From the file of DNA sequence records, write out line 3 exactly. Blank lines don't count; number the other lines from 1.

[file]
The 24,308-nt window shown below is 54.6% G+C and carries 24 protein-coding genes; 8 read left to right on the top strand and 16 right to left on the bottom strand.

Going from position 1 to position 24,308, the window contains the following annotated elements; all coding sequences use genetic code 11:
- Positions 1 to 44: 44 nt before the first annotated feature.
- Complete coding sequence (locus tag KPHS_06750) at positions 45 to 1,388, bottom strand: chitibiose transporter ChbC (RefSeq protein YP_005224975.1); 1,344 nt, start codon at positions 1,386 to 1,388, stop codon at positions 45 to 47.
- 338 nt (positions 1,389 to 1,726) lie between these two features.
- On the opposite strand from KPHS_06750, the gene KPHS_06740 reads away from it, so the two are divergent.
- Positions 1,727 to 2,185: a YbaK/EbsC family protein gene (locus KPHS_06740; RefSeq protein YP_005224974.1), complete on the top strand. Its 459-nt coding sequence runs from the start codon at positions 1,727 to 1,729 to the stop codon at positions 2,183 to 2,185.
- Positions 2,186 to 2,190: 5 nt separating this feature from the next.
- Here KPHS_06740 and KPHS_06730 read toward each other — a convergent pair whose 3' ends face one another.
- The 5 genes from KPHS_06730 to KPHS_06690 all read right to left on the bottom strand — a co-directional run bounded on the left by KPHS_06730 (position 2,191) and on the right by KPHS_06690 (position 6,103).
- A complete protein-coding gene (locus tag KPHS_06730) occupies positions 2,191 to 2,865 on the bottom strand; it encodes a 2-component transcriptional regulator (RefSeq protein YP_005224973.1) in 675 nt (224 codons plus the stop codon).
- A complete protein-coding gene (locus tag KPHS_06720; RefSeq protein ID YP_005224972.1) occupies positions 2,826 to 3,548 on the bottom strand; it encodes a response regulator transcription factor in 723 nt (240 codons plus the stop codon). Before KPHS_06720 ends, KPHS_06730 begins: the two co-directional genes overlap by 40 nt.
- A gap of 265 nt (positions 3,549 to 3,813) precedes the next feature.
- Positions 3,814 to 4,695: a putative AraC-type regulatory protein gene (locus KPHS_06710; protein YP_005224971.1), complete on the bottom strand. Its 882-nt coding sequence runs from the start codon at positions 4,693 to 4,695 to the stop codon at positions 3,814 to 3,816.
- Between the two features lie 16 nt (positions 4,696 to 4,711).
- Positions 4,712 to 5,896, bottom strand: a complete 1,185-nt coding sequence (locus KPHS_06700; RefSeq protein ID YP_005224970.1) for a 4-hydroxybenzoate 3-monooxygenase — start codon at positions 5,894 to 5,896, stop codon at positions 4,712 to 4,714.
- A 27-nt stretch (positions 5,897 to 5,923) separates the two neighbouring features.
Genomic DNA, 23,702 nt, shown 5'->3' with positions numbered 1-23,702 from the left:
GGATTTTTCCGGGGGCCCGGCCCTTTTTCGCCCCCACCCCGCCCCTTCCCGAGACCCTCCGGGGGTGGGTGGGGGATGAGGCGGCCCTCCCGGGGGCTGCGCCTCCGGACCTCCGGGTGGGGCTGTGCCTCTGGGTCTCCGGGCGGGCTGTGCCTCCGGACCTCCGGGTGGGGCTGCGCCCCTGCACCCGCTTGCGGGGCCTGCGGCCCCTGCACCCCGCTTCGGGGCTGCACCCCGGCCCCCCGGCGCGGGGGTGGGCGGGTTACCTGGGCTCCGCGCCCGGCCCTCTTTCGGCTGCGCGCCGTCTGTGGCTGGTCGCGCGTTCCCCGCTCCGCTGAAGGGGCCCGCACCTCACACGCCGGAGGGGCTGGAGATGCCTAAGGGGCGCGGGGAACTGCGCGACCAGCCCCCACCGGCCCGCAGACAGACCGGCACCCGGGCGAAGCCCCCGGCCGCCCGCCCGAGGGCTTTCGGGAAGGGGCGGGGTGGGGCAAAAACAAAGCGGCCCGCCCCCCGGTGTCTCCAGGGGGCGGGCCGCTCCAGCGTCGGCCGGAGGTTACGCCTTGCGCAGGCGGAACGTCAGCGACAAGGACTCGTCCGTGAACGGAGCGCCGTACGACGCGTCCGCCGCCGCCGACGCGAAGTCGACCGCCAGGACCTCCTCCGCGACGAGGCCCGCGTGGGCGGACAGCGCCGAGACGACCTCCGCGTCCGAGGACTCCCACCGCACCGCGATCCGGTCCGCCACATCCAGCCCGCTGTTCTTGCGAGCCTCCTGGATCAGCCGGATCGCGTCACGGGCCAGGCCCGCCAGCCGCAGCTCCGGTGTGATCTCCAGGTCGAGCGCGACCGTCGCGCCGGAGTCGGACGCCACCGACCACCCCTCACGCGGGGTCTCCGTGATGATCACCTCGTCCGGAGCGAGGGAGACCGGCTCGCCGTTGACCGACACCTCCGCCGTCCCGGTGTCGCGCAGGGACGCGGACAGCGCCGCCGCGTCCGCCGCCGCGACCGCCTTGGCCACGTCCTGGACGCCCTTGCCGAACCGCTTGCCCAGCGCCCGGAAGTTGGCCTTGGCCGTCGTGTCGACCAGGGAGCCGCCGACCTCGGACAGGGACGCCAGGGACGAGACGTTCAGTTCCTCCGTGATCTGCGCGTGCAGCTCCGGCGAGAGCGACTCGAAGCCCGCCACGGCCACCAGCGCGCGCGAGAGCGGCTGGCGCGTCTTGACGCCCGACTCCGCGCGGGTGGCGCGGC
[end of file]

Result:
- Positions 1 to 44: 44 nt before the first annotated feature.